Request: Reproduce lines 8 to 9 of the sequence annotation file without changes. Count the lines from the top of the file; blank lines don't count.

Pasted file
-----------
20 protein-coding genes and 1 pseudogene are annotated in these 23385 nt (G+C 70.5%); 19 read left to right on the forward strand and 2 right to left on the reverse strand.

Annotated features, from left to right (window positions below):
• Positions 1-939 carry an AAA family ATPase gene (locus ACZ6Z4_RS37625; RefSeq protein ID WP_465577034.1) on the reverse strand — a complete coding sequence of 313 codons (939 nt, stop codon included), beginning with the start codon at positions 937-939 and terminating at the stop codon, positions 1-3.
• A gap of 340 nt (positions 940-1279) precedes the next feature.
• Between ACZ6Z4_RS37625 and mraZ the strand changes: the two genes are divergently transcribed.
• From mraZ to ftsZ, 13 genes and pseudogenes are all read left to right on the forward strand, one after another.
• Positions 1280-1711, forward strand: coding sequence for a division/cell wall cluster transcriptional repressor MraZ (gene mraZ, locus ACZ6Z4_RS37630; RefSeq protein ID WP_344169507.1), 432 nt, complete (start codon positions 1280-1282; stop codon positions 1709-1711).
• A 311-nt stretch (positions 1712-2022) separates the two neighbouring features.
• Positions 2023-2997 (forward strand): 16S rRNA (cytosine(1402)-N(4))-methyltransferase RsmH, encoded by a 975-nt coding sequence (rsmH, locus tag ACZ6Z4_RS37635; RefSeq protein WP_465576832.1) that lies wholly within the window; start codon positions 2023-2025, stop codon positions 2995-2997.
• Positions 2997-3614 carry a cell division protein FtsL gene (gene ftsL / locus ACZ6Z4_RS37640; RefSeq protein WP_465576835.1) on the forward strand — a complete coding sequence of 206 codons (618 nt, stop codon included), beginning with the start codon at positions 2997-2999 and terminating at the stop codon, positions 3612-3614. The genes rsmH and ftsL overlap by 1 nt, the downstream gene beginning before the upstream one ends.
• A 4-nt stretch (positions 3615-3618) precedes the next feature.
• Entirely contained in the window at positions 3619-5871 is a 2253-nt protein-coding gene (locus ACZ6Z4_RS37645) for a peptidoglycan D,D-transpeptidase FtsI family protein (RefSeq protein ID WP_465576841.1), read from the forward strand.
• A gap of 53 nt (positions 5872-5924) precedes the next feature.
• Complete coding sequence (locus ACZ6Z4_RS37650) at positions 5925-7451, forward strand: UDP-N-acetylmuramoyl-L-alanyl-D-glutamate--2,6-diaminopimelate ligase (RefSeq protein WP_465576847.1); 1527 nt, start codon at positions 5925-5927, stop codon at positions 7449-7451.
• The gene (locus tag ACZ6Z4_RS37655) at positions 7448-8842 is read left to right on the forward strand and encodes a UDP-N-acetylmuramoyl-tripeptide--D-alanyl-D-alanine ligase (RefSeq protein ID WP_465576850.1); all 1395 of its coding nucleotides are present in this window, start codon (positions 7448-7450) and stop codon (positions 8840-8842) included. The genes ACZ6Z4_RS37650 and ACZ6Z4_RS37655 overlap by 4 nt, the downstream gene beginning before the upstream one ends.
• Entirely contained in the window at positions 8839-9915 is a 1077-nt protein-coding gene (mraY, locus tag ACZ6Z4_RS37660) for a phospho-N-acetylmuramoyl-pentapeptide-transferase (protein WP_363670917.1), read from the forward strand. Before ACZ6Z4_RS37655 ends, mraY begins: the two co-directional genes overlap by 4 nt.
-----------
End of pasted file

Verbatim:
• A 311-nt stretch (positions 1712-2022) separates the two neighbouring features.
• Positions 2023-2997 (forward strand): 16S rRNA (cytosine(1402)-N(4))-methyltransferase RsmH, encoded by a 975-nt coding sequence (rsmH, locus tag ACZ6Z4_RS37635; RefSeq protein WP_465576832.1) that lies wholly within the window; start codon positions 2023-2025, stop codon positions 2995-2997.